Research Practicum Assisting Communities’ Conservation Efforts
Taught by Dr. Michael Rubbo, a Clinical Associate Professor in the Department of Environmental Studies and Science, ENV 498 is a Research Practicum course that has been assisting multiple communities’ conservation efforts, including mapping wetlands in Mount Pleasant, NY, and conducting biodiversity studies to support a town-wide Natural Resource Inventory in Ridgefield, CT.
This past fall, students presented findings of their water quality monitoring project of Peekskill Hollow Brook, which provides the water supply for Peekskill and a supplemental supply for several neighboring communities. This research will be used to identify threats to the river and ultimately develop mitigation to conserve this resource.
Dr. Rubbo’s community-based research program focuses on providing practical hands-on experience to students while supporting the needs of local municipalities.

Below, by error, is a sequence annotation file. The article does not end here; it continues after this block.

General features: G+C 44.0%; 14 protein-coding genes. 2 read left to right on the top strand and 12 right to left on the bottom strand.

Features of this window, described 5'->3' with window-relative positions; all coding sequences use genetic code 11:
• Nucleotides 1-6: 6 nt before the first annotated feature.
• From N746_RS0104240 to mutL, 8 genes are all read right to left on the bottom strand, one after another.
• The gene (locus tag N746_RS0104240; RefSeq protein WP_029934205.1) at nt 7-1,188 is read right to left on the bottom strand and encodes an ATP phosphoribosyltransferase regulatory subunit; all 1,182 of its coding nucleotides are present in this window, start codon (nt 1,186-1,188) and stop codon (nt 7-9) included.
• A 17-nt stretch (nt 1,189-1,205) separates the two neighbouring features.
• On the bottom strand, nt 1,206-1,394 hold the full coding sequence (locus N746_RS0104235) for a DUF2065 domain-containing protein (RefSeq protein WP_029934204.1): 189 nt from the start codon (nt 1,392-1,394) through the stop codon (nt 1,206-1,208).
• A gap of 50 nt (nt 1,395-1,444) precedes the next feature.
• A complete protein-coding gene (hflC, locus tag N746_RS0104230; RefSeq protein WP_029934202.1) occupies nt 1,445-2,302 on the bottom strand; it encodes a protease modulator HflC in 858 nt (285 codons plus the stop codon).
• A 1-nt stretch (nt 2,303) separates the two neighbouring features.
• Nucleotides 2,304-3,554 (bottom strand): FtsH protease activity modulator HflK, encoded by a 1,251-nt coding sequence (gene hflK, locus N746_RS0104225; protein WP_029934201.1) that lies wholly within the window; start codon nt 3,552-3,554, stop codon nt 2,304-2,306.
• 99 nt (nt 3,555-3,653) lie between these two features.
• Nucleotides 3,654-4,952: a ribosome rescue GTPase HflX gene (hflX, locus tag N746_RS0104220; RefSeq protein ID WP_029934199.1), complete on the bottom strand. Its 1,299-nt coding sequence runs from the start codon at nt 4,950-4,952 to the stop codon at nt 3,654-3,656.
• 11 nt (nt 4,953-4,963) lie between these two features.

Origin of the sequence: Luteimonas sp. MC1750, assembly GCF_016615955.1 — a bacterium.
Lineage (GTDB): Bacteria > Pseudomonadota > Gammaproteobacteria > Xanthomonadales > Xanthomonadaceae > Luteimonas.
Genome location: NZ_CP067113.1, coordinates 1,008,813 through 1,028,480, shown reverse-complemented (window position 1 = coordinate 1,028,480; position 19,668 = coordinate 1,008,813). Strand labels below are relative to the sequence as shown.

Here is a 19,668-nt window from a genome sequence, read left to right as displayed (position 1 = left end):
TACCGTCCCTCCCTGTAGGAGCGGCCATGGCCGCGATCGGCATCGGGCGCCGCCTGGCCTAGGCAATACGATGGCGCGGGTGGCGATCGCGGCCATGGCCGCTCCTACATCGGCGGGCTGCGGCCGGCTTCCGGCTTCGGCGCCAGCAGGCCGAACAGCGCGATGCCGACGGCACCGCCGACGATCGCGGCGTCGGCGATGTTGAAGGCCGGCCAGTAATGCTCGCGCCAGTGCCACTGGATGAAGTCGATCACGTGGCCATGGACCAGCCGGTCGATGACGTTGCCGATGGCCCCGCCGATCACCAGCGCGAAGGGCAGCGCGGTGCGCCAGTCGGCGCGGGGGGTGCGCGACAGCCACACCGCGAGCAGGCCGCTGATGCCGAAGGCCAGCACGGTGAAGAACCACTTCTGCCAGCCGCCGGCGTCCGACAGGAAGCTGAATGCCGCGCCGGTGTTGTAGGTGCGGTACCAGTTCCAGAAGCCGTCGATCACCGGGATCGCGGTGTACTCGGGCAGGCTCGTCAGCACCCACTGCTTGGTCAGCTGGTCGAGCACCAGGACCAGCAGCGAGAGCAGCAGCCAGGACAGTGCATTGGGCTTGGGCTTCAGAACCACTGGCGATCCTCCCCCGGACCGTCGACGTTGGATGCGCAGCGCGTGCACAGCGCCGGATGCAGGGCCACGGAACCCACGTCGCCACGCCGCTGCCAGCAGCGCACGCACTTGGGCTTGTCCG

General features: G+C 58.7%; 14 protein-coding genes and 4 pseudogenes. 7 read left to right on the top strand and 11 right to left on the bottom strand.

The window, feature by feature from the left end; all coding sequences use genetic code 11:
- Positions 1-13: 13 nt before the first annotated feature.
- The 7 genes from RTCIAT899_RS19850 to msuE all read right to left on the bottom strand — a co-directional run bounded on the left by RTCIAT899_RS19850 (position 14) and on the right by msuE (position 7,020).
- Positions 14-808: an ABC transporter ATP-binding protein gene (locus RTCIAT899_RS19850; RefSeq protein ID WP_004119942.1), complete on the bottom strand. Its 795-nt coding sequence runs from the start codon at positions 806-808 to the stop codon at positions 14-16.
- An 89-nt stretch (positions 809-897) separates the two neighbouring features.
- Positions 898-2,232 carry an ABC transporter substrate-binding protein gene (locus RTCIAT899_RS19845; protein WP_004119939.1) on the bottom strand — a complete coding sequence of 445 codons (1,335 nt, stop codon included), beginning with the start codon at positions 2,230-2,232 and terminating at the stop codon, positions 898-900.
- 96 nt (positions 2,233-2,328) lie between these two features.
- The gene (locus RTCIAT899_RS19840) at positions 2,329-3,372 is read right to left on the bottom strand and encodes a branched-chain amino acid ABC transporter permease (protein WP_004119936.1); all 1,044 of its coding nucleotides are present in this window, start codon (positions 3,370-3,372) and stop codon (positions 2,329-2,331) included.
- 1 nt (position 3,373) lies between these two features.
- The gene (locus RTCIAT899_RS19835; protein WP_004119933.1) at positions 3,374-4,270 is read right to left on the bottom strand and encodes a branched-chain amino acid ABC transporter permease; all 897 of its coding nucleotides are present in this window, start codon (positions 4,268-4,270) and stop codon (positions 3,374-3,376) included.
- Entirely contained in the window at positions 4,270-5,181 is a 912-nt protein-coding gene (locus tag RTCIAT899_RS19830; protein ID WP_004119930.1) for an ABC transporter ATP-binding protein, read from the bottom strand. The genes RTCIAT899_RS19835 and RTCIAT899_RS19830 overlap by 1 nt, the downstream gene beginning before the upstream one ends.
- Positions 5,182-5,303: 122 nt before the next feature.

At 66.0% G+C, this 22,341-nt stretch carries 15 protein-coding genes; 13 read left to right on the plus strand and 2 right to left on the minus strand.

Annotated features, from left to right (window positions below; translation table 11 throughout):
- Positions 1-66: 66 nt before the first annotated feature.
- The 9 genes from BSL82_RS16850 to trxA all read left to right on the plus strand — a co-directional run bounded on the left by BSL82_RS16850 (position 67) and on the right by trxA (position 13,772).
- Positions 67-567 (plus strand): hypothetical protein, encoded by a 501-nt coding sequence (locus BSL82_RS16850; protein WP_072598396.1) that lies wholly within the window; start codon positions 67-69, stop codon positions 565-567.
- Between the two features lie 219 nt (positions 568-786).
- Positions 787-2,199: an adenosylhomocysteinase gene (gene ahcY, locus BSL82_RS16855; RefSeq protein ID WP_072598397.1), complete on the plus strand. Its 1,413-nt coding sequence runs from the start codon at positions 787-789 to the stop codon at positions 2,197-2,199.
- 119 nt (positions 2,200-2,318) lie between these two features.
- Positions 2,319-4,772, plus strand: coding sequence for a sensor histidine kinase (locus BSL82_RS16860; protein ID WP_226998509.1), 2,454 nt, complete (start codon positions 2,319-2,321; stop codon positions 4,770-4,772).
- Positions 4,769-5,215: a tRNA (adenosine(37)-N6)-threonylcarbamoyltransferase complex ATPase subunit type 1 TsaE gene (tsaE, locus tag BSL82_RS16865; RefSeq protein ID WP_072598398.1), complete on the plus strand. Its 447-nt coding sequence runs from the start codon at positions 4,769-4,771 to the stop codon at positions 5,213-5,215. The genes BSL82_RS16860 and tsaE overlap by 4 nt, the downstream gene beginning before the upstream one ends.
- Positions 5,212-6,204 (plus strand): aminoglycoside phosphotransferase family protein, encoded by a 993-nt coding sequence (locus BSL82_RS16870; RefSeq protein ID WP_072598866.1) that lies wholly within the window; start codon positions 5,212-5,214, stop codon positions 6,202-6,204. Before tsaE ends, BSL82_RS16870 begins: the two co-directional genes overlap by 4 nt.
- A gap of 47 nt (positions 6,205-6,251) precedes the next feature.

Read Dr. Finewood’s newest paper assessing barriers to accessing GSI incentive programs in the US
In a paper published in the Journal of Environmental Policy & Planning, Dr. Finewood and colleagues take an equity planning approach to assess barriers to accessing green stormwater infrastructure incentive programs.
Read Dr. Toomey’s “Facts Don’t Change Minds – Social Networks, Group Dialogue, and Stories Do”
In this blog post, Dr. Anne Toomey shares four ways researchers can engage with findings from the social sciences to better communicate their work.